And then the recollection before Mass: “Mass started at 7.00 a.m., but there were days when you could hear the clock in the courtyard of San Damaso chiming the hour but he remained in recollection. I remember one particular time in which he stayed long after the start time. I had the distinct feeling that he was praying for a particular intention. Perhaps it was the moment of inner travail that he had before arriving at the heroic decision of resignation. It was a very special recollection.” 

In daily life there were also special moments of celebration such as Christmas. Do you remember your first Christmas with Pope Benedict? 

“We were around the tree with lit candles as is the custom in Germany. We sang Christmas carols in German in Latin and Italian. At a certain moment the Pope turned to me and said: your predecessor, Fr Mietek, sang us some carols in Polish, do you have any Maltese ones? 

I had some sheet music of our folk songs, in particular one that is the most traditional: Ninni la Tibkix Izjed, Lullaby to Jesus, weep no more. It is always sung. I ran to my office and took the sheet music and my surprise and excitement was great when the Pope took the sheet music and stood at the piano playing. Hearing this melody played by the Pope still moves me today. On Christmas Eve after dinner, while waiting for Mass, we would gather around the lit tree, the Pope would take the Gospel passage of the Nativity of Jesus and read it, then we would exchange greetings. He explained to me that every father of a family in Bavaria does this. I liked to enrich the great popular Maltese religiosity with that of Bavaria.” 

At the table and after meals or perhaps after walks in the Vatican Gardens for the recitation of the Rosary, the Pope and his secretaries would talk about the audiences of the day, the people they had met, sometimes even the criticism that came from outside and inside the Church. “I saw him sorry of course, but not displeased. I never heard him say a sentence of indignation. When there was the sad affair of our Adjutant of the House, whom he treated like a son, he expressed his sorrow for his family and for himself. But never a word of indignation.”  

Fr Alfred were you with Pope Benedict when newly elected Pope Francis called him on the phone? 

“Benedict experienced the conclave and the election of the new Pope with great expectation, he was anxious to know who would succeed him. We prayed intensely, feeling united with the whole Church invoking the Holy Spirit. We followed the moment of the “annunciatio vobis gaudium magnum” on TV. It was very moving to be present at the phone call that the new Pope made to Pope Benedict. I handed him the wireless phone, and I could hear Benedict XVI saying: ‘I thank you Holy Father and -to hear Benedict say this aroused admiration- I thank you that you immediately thought of me and I promise from now on my obedience and my prayers.’ These words from a person I lived with, because he was my Pope, to hear him say this, I was very edified.”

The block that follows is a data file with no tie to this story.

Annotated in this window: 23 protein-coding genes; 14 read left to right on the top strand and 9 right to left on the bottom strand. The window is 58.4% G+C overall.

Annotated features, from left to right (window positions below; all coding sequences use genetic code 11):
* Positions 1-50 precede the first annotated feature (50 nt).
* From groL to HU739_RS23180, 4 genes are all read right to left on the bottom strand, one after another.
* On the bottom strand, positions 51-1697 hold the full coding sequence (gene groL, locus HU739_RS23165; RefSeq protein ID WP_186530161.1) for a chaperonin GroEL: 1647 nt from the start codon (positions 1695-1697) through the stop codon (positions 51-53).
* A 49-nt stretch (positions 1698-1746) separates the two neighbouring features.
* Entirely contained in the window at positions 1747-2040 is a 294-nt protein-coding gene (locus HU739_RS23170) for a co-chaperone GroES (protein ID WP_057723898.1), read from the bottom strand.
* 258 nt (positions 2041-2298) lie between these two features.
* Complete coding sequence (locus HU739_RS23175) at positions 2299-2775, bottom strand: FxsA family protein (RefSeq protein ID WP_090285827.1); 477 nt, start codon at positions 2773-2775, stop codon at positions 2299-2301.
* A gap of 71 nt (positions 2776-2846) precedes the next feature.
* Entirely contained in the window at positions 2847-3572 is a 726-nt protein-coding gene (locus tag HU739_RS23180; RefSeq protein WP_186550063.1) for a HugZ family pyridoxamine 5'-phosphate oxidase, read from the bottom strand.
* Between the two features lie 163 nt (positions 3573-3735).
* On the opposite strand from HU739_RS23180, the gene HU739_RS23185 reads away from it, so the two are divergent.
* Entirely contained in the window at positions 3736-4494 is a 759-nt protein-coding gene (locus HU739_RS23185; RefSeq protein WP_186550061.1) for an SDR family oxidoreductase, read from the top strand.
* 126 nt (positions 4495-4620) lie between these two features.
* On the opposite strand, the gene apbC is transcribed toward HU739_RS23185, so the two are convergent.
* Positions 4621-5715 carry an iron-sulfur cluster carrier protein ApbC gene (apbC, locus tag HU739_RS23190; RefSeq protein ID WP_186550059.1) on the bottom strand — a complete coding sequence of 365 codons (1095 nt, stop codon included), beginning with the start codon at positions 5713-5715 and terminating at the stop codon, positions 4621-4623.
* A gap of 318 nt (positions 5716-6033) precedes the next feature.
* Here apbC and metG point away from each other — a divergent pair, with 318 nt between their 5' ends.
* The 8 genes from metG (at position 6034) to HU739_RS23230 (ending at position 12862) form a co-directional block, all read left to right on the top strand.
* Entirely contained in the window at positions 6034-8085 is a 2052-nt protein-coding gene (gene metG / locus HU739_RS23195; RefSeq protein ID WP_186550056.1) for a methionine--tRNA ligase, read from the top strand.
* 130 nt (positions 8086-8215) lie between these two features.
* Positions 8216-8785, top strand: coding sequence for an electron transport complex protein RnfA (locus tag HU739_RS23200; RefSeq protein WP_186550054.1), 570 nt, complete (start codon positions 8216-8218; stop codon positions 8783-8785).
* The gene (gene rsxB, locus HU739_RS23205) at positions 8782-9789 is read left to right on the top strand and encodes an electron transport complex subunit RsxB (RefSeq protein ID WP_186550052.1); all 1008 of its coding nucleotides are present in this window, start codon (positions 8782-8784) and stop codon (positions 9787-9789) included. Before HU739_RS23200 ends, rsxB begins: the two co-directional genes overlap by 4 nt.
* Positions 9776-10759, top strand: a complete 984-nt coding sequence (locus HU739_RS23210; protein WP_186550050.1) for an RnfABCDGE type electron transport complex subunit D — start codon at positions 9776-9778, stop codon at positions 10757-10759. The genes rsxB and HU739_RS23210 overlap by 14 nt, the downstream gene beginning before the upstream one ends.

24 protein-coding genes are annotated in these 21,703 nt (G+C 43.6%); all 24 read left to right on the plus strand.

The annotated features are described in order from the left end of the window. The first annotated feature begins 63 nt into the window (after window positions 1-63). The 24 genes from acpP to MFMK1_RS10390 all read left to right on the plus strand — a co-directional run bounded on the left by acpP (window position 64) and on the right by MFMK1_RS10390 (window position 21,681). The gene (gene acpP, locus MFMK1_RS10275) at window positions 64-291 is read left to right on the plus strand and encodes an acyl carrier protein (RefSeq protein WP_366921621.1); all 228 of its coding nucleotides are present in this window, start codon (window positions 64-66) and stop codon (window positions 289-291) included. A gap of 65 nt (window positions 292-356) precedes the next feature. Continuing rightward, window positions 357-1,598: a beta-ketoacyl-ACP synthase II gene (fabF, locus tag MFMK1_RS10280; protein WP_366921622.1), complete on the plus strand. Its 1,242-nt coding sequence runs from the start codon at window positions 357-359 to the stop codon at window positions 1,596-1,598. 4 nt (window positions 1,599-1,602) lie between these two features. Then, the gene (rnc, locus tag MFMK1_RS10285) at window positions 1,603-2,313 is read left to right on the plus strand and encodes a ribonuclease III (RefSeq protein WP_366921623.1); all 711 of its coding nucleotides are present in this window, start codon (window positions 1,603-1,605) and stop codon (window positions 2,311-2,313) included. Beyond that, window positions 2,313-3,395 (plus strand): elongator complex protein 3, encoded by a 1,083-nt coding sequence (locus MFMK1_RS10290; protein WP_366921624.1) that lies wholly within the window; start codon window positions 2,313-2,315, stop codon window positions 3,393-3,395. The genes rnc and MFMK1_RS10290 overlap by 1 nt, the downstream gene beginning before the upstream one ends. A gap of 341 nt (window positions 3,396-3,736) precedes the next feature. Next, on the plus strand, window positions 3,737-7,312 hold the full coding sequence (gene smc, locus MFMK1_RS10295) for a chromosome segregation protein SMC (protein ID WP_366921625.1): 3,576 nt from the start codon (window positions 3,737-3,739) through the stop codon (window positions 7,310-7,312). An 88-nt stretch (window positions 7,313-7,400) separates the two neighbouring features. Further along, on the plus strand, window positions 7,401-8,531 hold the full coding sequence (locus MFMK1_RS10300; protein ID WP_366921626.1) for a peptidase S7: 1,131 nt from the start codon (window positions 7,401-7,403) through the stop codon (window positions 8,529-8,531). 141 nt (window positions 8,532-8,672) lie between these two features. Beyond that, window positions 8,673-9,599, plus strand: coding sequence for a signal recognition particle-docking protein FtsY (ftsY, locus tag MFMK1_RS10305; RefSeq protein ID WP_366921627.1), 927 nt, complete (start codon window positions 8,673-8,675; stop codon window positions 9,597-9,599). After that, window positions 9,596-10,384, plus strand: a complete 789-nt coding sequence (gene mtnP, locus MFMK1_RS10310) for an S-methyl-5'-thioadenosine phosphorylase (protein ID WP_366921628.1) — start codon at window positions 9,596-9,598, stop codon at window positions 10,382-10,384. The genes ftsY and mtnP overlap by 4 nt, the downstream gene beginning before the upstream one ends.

How did you experience the decision to resign? 

“My fear was misunderstanding and perhaps general condemnation. I feared that one might say: he started a work and did not have the courage to complete it! Instead, I still see his heroism precisely in this; he did not take this risk. He was convinced of what the Lord was asking of him at that moment: I no longer have the strength to continue my mission; my mission is over; I entrust to someone else who has more energy than me the task of carrying the Church forward. Because the Church does not belong to the Pope, but to Christ. Those who love the Church consider this decision ‘a great act of government’.” 

What was your first reaction to the news? 

“As he told me the news, I immediately said to him: ‘No, Holy Father, why don’t you think about it!’ Then I restrained myself and said: ‘but who knows how long he has been thinking about it!’ And the moments of prayer before Mass, long and collected, flashed through my mind. And I let him speak, I listened to him, bewildered. Everything was well decided: when to communicate and how. And he told me: ‘You will go with the new Pope’. And he repeated it to me twice, to the point that I was about to say to him: ‘I would be willing, but who knows if the new Pope will want me?’” 

Some think that Benedict XVI was too intellectual as a Pope, with his head only in books. 

“I consider the Pope Emeritus with a personality made up of two dimensions that might seem conflicting but instead are complementary. On the one hand, he is a giant of intellect, of theological, philosophical, liturgical, biblical depth… And on the other hand, thanks to his growing up in a normal, no-frills family in Bavaria, he has remained a simple man with the look of an evangelical child. Two parts that make the personality even more complete. And his discretion is a way of not overpowering the other, rather he always makes the effort to bring out the good in the other and his character so that a harmony is created. This is the art of relating to others that Benedict XVI taught me.” 

Is there a word that best describes Benedict XVI? 

“I don’t want to encapsulate Pope Benedict in one word or phrase, because that would be like trying to enclose an entire city under a bell jar. But the word I have heard Pope Benedict say the most is: ‘thank you!’ Over and over again. We would help him dress for Mass, we would give him the pectoral cross, and he would say: ‘thank you!’ I used to carry his cane: ‘thank you!’ I would take his stick away: ‘thank you!’ Once, when I was Prelate of the Anteroom, we were waiting for a guest in the library, and I allowed myself to pay him a compliment for a homily he had just given. I was very impressed by the way he accepted it. First of all, he accepted it. And, with humility, he lowered his eyes and said: ‘thank you!’ From the writings of Benedict XVI, we can learn a lot, because he is a great teacher, but not without choosing him as a model of life.”